Something besides the birds is twittering in farm fields these days. Those growers might be “tweeting” customers about produce ready for picking. Or maybe their neighbours are alerting other farmers about a pest infestation through Twitter, Facebook or their blog.
Social media is coming to the farm – although it could be arriving faster and more often, especially to boost farmers’ fortunes in developing nations, says Ataharul Chowdhury. Newly arrived in U of G’s Ontario Agricultural College (OAC), he will use a two-year, $814,000 post-doctoral research fellowship from the Social Sciences and Humanities Research Council (SSHRC) to study social media and agri-food innovation.
He hopes to find ways to help farmers and producers use social media – including Facebook, blogs and online professional networks such as LinkedIn – to grow business in developing nations, including his homeland of Bangladesh.
This project brings together agricultural and social sciences – an unusual combination, says Prof. Helen Hambly, School of Environmental Design and Rural Development. “Most of our post-docs are typically from the Natural Sciences and Engineering Research Council, so this fellowship is an important recognition of our social science research within OAC.”
Social media has become second nature for such sectors as finance or tourism, says Chowdhury. In many parts of the world, he says, farming and food have been slower to adopt these technologies for sharing ideas and information. And few researchers have looked at the use of social media in agri-food for sharing information among growers, producers, processors and consumers.
He hopes to gauge its use and impact by surveying producers, groups and governments, particularly in this province. “I want to see what happens in Ontario in social media activities,” says Chowdhury. He points to examples such as an Ontario blog about ethnocultural vegetables. “And I want to measure the impacts on behavioural change of using social media.”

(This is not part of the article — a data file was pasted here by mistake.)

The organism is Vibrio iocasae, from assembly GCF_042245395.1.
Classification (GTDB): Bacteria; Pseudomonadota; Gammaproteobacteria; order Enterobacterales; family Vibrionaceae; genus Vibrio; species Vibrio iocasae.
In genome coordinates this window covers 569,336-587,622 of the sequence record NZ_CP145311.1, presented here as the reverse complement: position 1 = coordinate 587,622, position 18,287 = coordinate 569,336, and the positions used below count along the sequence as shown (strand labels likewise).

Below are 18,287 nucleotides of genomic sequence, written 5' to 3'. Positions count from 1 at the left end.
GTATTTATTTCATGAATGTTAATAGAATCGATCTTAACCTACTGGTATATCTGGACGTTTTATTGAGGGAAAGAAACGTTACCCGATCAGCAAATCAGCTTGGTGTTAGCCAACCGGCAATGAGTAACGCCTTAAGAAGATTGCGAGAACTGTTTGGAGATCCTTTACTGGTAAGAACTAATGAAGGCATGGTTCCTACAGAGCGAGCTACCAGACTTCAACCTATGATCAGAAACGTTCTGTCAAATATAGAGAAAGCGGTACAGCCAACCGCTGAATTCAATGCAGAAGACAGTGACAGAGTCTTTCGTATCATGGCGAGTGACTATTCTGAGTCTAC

He will work with Farah Ahmed, a third-year student in international development. “Social media is becoming increasingly important,” says Ahmed, who hopes to apply her studies to rural development.
The researchers may find plenty of study fodder close to home, says Bronwynne Wilton, knowledge mobilization program manager in U of G’s Office of Research. Referring to such organizations as the Ontario Federation of Agriculture, she says, “Commodity groups are embracing social media.”
More individual farmers are developing social media smarts, such as a market gardener who tweets customers when fruit is ready for picking.
She points to the Farm and Food Care Twitter feed, tweets from farm writers and Foodland Ontario’s use of Facebook. Staff members at the Ontario Ministry of Agriculture, Food and Rural Affairs write blogs about tomatoes and farm pests.
Five years ago, a farmer might have mailed an insect’s photo to a pest diagnostic clinic and waited for the verdict while an infestation continued to ravage his crops and those of his neighbours. Now a tweet can circulate to hundreds of people and an answer about spraying might arrive in minutes. Says Wilton: “There’s an opportunity for information to be disseminated quickly and cheaply.”
International examples of social media exist, including blogs and YouTube videos about topics such as e-agriculture and safe drinking water. But Chowdhury says many farmers in developing nations lack access to information technology to, for example, find new seed sources or obtain banking and financing data.
Consumers might benefit as well, he says, by learning about food safety issues or tracking down particular foods. That’s where the researcher becomes the consumer.
Chowdhury arrived in Canada last year as a new immigrant. Finding tastes of his homeland is a challenge in ordinary grocery stores, although he has tracked down a few Southeast Asian flavours in Guelph specialty outlets.
He’s also interested in FarmStart, an incubator program for new farmers, including immigrants. He says would-be immigrant farmers often lack information about small-scale production in their new home. Social media might help them connect to share ideas and learn about organizations such as FarmStart.
After studies in Bangladesh, Chowdhury completed a second master’s degree at Wageningen University in the Netherlands. He arrived in Canada following a PhD at the Vienna University of Natural Resources and Life Sciences. “Canada is one of the best countries doing a lot of international development,” he says.
While in Vienna, he had connected with Hambly through a colleague at the Africa Rice Centre. Based respectively in Austria and Guelph, they co-wrote a paper on participatory video that was named as the best article for 2010 in the Journal of Agricultural Education and Extension.
Hambly says the SSHRC award will “bring an expert in the field of participatory communication and social media for agricultural extension to our program in capacity development and extension. This is a relevant area of research around the world, including in rural Canada as Internet connectivity expands and agri-food knowledge systems increasingly digitize and operate within virtual spaces.”